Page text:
Its hard to believe that a whole week has gone by but it has. Yesterday, for the first time, the full Australian Bass Orchestra came together, and the sectionals look place. Most of the orchestral instruments are in place so the sound world I have attempted to design is close to becoming a reality. Meetings with sectional leaders on Thursday showed up some bugs in the iPad score delivery system, and Aaron was up all night looking for them before the full orchestra was in the room reading the 25 iPads. He led a run through from start to finish, and not a bug or crash happened so that was a relief for us all!
The paper score is now officially out of service so it will be interesting to see how it goes just using the updated electronic scores from heron in. The paper score has been very useful to date, when it comes to orientating parts and making notes.
I realise that the project has been greatly assisted by the contribution of the section leaders. The rest of the orchestra are Adelaide musicians, as is the chirr. Most of the section leaders have considerable experience with my music (Tristen, Aaron and Stuart having been with my written music since I began writing it) so they have been able to share the nuance required. Our leader of the winds and brass, Aviva Endean, brings a different expertise - a way of reading graphic notation to really pry out the possibilities within it. Whilst she has not played my work before, we are definitely on the same wavelength - we did meet at a workshop in Sicily on Giacinto Scelsi's work! I look forward to hearing how her sectionals develop.
I think a graphically notated orchestral work has been challenging for some. This is not a score that is 'suggestive', as many dismiss all graphic notation as being. Whilst there are more choices for performers than in traditionally notated works, there are firm parameters that demand rigorous attention, coordination and a thoughtful approach that will then enable the work to be performed as best as it can be. But like most orchestral works, its not all action all the time!
I added a new 'interlude' section using room feedback. It sounds wonderful in the hall, largely due to the deft handling of the material and idea by my long term collaborator Stuart James. The theme of 'speechlessness' has really bought all these musical ideas into place and given me a way to organise and almost legitimise the sound world into a 'work'.
It was also the first time that the singers and choir came together yesterday. After some three years of working on this project, it was a remarkable experience to hear it all the parts in thier completed form (orchestra, chior, soloists). But it was also challenging - I now have even more changes i want to make, bigger, structural changes - but the purpose of all the parts and how they fit together is becoming clearer. I remember a colleague of mine Georg Hajdu, from Germany, telling me about his opera, and how it nearly did him in. I can really see now what he means. The scale of it, and the personal connection the composer has to it and its theme can come together to completely overwhelm you. Not to mention the number of resources - personal and other - invested in it. Another sectional early next week, and one more orchestra rehearsal before the sitz so time is tight and any changes I want to make need to be ready for Monday.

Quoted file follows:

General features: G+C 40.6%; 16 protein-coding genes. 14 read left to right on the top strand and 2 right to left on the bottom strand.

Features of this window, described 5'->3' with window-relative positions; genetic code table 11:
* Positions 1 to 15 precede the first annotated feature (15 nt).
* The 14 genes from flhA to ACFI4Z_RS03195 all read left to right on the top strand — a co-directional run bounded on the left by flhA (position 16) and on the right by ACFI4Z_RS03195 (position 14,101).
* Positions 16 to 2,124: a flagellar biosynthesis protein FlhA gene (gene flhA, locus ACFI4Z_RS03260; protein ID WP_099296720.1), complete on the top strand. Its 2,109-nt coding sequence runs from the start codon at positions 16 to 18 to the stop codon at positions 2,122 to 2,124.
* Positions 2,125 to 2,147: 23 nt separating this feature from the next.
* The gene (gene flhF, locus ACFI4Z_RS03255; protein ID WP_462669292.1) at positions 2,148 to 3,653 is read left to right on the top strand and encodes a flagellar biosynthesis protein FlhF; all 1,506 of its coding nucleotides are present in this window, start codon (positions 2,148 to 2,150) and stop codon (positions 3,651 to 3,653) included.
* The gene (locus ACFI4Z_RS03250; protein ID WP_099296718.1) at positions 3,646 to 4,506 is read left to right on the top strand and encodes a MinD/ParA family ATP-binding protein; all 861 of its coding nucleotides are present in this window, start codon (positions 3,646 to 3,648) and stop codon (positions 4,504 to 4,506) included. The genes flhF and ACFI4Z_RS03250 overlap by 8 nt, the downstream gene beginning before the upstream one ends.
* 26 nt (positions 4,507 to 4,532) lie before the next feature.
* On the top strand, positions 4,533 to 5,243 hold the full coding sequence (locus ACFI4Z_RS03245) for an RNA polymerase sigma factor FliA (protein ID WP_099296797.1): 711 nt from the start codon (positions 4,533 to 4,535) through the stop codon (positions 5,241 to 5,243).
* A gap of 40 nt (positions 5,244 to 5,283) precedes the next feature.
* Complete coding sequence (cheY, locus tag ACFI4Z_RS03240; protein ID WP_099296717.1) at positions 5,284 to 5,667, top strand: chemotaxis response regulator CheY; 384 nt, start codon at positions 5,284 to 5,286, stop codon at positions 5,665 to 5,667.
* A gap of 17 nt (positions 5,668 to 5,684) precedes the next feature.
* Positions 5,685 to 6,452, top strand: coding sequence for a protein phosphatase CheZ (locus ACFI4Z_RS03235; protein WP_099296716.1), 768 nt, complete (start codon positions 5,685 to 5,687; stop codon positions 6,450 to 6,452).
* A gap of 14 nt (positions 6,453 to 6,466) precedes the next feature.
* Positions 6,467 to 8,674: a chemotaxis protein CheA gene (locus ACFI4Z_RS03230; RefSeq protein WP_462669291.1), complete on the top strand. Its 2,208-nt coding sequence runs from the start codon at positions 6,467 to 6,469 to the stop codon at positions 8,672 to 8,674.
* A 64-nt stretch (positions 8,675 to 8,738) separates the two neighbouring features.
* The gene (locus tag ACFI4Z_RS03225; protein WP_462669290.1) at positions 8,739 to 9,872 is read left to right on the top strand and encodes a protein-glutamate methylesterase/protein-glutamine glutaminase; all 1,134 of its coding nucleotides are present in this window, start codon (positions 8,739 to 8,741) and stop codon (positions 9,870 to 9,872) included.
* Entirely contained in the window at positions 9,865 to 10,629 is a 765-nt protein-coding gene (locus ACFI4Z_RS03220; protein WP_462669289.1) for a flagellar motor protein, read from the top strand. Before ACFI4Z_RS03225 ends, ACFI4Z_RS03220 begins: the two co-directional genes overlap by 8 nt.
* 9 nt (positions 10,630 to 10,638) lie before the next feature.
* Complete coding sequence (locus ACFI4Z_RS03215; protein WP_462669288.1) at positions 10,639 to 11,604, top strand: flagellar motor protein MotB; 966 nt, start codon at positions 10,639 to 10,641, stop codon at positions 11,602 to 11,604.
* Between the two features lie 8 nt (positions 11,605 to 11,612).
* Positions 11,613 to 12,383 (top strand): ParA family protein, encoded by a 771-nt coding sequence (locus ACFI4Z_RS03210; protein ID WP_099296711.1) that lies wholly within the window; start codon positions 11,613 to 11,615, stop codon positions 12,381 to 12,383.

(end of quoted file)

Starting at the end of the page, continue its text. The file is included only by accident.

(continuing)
Aaron is attempting to make a script to facilitate the creation of layers for each movement. Generating them is a time consuming process that needs to happen every evening after the revisions are made in the master files, ready the next day of rehearsals.
Deborah May, a wonderful videographer that i have worked with before in projects with Kate McMillan, arrived on Friday. She will be documenting the process and the final showings. She has been very stealthy so far and will be talking to different participants about the project and thier experience within it.
At dinner on Friday night we we all discussing this great article about Opera Australia, and the need to commission new Australian work. I took a lot of hear from an arts minister talking like that at a time when we are wrangling with the experimental elements of this work. I have enough experience with experimentation now to know what it entails, though this project is definitely at the largest scale for me!
Next week is going to be full on - lots of people coming in from around Australia to see the showing, some of them close and critical friends, others festival directors and stakeholders. We have a lot of Adelaide people in the project as creative and production team members. Its been great seeing all my Adelaide friends again, and their support for the project has been incredible. Hearing Gabriella Smart in the rehearsal yesterday was a real highlight.
This is a blog that follows the development of Speechless, an experimental wordless noise opera by Cat Hope.